The scope of Platelet-Rich Plasma is growing as the scientific community continues to unearth its inherent properties. PRP is an unignorable, and unavoidable component of healing.
According to many physicians, PRP (Platelet-Rich Plasma) has been a lifesaver for their practice, while others claimed that it helped them become passionate about medicine again. This is because not only is it 100% from the body of the patient themselves, but it is also natural and comes with pretty much no side effects. It can also be used to treat a plethora of medical ailments, to the point where no other treatment options come close.
Although the above are all fantastic and solid reasons for offering PRP therapies, there are also a couple other reasons as well.
For instance, it is extremely simple compared to other treatment options. For about 1000$ as an initial investment, you can get started with offering PRP. The equipment is relatively cheap, and it pays for itself over a relatively short amount of time.
It also is not just a passing trend, as it has been going popular for a long time and shows no signs of slowing down. The market for PRP therapies is expected to reach almost 500 million dollars within the next 10 years, or an annual growth rate of 12.5% since 2015.
Patient satisfaction is another reason. In certain situations, the satisfaction rate for patients have been as high as 95%. This shocks many of the patients, who believe, although justifiably, that they cannot reverse or halt their condition without side effects, down time, and invasive surgeries.
The time for you to start including PRP into your practice is now, while the supply is low but the demand is booming. There is still a lot more promise when it comes to PRP as well, including combining PRP with other treatments to increase efficacy. Since no standard has yet to be established, you may be starting these standards yourself.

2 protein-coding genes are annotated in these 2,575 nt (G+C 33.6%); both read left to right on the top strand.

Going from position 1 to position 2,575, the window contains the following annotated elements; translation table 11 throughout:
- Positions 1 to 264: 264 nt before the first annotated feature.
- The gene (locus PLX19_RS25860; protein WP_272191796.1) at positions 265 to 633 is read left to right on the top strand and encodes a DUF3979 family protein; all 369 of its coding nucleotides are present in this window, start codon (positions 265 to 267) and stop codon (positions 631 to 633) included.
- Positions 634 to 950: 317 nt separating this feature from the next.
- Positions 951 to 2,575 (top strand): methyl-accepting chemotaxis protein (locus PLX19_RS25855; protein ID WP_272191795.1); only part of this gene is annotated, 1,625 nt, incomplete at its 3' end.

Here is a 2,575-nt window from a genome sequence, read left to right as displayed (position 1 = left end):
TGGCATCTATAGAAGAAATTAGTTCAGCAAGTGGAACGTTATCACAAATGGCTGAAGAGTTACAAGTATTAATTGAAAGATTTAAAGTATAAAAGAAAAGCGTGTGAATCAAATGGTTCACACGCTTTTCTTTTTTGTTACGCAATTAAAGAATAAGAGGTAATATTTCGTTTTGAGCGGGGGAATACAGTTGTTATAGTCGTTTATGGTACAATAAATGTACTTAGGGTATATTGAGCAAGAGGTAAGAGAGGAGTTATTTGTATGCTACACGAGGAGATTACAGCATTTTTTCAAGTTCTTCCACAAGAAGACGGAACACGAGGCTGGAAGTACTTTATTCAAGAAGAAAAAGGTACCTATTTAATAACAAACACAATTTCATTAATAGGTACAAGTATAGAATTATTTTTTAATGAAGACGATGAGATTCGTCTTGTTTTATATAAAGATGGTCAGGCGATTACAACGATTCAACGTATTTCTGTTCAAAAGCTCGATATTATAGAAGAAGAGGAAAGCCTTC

It is vital that we get more doctors to utilize PRP therapy so that they can be a pioneer in this field. PRP can turn medicine on its head, and missing out should not be a smart option.
The best part about it, is that PRP can be utilized in almost every field and specialty, from sports medicine, to pain management, skin rejuvenation, hair care, and even urology. Most of the physicians who utilize this treatment also saw higher patient retention rates as well.
So is there a legitimate reason to not add PRP to your practice?
Despite being rather simple, PRP extraction has been shrouded with debate on the reliability of the methods for the past decade. We are going to help clear up the debate by providing information on choosing the best PRP kit.
Using a kit is in itself vital to the creation of PRP. While it is possible to draw blood into a test tube and put it through a centrifuge and claim it is PRP, it’s otherwise ineffective. This is what is known as “bloody PRP,” and it might hold 1.5x the amount of blood platelets if you’re lucky, but it will also contain a ton of red and white blood cells. Because of this, this ineffective form of PRP can potentially cause flare ups after injection.
However, if you use a kit, that concentration of platelets can be as high as 5-7 times the baseline.